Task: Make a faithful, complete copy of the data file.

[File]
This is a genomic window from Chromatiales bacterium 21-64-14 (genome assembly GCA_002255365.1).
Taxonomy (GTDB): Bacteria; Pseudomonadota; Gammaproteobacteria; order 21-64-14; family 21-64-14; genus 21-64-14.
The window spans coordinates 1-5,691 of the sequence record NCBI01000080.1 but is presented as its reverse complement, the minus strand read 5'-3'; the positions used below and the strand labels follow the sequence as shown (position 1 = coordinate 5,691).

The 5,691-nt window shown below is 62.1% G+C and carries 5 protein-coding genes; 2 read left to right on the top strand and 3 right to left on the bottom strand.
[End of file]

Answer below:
This is a genomic window from Chromatiales bacterium 21-64-14 (genome assembly GCA_002255365.1).
Taxonomy (GTDB): Bacteria; Pseudomonadota; Gammaproteobacteria; order 21-64-14; family 21-64-14; genus 21-64-14.
The window spans coordinates 1-5,691 of the sequence record NCBI01000080.1 but is presented as its reverse complement, the minus strand read 5'-3'; the positions used below and the strand labels follow the sequence as shown (position 1 = coordinate 5,691).

The 5,691-nt window shown below is 62.1% G+C and carries 5 protein-coding genes; 2 read left to right on the top strand and 3 right to left on the bottom strand.